However, if, as Capital Economics predicts, interest rates hit 3pc and banks start to pull in their horns by passing through the cost of mortgage borrowers, the cost of servicing the same mortgage on the same house will likely eat up over half of a standard household’s disposable income. If interest rates hit 4pc, we’re in for a world of pain.
And remember: every month that inflation outpaces earnings growth, disposable incomes will be eroded a little in real terms. The Bank of England is forecasting that real disposable incomes will fall by 3.25pc this year, the biggest drop since records began in 1990, before sliding again in the following 12 months.
Capital Economics has said it thinks house prices could drop by 5pc over the course of 2023 and 2024. It has detected signs the market may already be turning, with Google data that showed that visits to property websites had dropped back to their lowest level since May 2020. Data out last week showed month-on-month house price growth slowed to 0.3pc compared to 1.1pc in March – a much faster deceleration than economists had predicted.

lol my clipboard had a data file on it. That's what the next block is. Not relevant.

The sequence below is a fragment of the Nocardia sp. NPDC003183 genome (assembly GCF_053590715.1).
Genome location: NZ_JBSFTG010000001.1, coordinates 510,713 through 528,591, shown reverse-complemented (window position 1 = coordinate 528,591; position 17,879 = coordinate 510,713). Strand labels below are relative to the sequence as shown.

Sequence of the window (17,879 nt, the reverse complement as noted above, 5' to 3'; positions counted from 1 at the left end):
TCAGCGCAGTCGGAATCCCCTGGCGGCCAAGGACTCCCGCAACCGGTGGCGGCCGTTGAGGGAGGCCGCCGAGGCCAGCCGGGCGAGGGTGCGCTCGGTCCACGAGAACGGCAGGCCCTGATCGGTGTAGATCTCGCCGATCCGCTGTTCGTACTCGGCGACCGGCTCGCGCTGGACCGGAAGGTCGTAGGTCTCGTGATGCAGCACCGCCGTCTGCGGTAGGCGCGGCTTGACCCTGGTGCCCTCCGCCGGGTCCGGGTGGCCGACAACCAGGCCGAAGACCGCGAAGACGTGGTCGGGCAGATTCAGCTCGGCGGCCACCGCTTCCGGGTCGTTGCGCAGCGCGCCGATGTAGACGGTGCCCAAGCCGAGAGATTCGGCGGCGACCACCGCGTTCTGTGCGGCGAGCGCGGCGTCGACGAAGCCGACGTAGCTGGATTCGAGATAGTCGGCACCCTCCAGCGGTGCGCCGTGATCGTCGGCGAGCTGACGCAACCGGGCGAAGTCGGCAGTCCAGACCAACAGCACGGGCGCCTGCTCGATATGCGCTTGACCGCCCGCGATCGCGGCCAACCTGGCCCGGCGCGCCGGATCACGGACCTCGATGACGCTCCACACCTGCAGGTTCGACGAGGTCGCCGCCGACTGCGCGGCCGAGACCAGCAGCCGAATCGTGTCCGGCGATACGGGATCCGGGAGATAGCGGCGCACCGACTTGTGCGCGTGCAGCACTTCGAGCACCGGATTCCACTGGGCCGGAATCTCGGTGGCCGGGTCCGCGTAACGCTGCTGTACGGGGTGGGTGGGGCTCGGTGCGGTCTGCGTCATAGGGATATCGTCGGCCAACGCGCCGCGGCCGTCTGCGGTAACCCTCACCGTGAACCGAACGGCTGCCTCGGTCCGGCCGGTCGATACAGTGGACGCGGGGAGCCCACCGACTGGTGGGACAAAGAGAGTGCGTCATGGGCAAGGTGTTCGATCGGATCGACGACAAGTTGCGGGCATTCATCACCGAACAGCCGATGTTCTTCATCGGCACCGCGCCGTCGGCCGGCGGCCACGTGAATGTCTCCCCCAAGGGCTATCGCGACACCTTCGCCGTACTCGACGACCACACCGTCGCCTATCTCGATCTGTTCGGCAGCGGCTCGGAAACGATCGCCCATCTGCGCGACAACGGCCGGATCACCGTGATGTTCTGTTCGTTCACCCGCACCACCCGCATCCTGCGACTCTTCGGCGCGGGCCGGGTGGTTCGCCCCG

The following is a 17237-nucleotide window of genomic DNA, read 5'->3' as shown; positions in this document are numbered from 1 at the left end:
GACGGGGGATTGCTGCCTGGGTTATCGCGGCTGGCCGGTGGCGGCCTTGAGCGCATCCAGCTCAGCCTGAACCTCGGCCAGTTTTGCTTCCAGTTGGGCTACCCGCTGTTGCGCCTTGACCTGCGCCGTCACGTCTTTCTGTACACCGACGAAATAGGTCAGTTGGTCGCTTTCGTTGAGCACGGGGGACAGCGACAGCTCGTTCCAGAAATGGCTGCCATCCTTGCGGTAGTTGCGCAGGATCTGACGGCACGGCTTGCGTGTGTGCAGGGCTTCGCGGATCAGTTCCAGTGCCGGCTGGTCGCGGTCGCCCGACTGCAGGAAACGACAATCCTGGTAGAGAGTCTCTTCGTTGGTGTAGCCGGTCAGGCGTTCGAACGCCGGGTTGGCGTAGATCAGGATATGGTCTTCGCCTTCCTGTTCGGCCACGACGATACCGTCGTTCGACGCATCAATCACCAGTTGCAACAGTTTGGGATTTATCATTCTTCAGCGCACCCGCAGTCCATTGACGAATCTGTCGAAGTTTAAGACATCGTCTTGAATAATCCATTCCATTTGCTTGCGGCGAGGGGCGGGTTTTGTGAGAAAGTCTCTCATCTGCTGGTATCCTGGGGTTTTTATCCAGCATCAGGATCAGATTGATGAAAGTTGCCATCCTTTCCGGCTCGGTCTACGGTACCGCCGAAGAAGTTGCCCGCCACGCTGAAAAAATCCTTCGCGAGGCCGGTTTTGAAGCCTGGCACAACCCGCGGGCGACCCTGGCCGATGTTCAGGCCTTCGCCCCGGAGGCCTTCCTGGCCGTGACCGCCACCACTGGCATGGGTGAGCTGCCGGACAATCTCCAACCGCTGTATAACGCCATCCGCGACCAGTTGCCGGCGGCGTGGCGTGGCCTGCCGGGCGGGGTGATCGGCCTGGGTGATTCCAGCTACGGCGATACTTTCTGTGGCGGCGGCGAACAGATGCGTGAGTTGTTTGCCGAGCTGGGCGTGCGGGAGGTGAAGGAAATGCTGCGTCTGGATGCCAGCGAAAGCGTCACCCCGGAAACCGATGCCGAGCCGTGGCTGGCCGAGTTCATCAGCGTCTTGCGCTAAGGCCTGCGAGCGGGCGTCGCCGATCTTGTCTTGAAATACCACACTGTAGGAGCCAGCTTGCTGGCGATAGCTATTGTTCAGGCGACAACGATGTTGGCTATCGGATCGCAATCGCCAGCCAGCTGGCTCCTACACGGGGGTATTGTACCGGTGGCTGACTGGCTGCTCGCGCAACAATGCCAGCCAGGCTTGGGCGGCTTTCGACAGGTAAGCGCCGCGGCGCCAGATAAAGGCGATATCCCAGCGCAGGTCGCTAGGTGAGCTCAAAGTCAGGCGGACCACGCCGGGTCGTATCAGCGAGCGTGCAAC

Rising interest rates will, of course, hit borrowers on variable rates first. Thankfully, there aren’t that many of them in the UK. However, next in line will be those on short-term fixed deals. And there are lots of these borrowers – indeed, nearly half of the fixed-rate stock is for no more than two years. Some 1.5 million fixed-rate mortgage deals are due to expire this year and a similar number next year, according to data from trade association UK Finance.
So, UK house prices can probably weather a year or two of higher interest rates; persistent demand for homes will likely prevent a crash. But if rates rise above 3pc and are still high beyond the end of next year, homeowners are going to face an almighty squeeze – just in time for the next general election.